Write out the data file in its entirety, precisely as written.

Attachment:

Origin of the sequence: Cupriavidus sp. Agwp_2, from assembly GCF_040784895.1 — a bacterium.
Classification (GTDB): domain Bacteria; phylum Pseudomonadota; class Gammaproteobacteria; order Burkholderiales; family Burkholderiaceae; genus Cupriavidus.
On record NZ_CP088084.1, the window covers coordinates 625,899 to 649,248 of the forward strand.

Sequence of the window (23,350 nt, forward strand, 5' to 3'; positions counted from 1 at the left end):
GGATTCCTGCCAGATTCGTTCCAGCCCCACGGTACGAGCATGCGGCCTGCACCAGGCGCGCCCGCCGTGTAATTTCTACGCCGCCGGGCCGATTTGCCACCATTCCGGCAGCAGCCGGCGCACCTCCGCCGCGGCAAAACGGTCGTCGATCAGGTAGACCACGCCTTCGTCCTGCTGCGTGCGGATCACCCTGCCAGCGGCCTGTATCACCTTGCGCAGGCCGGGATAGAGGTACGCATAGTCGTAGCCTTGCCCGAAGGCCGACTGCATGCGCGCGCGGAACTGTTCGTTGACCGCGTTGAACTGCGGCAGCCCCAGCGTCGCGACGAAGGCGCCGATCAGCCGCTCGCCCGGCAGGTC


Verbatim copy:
Origin of the sequence: Cupriavidus sp. Agwp_2, from assembly GCF_040784895.1 — a bacterium.
Classification (GTDB): domain Bacteria; phylum Pseudomonadota; class Gammaproteobacteria; order Burkholderiales; family Burkholderiaceae; genus Cupriavidus.
On record NZ_CP088084.1, the window covers coordinates 625,899 to 649,248 of the forward strand.

Sequence of the window (23,350 nt, forward strand, 5' to 3'; positions counted from 1 at the left end):
GGATTCCTGCCAGATTCGTTCCAGCCCCACGGTACGAGCATGCGGCCTGCACCAGGCGCGCCCGCCGTGTAATTTCTACGCCGCCGGGCCGATTTGCCACCATTCCGGCAGCAGCCGGCGCACCTCCGCCGCGGCAAAACGGTCGTCGATCAGGTAGACCACGCCTTCGTCCTGCTGCGTGCGGATCACCCTGCCAGCGGCCTGTATCACCTTGCGCAGGCCGGGATAGAGGTACGCATAGTCGTAGCCTTGCCCGAAGGCCGACTGCATGCGCGCGCGGAACTGTTCGTTGACCGCGTTGAACTGCGGCAGCCCCAGCGTCGCGACGAAGGCGCCGATCAGCCGCTCGCCCGGCAGGTC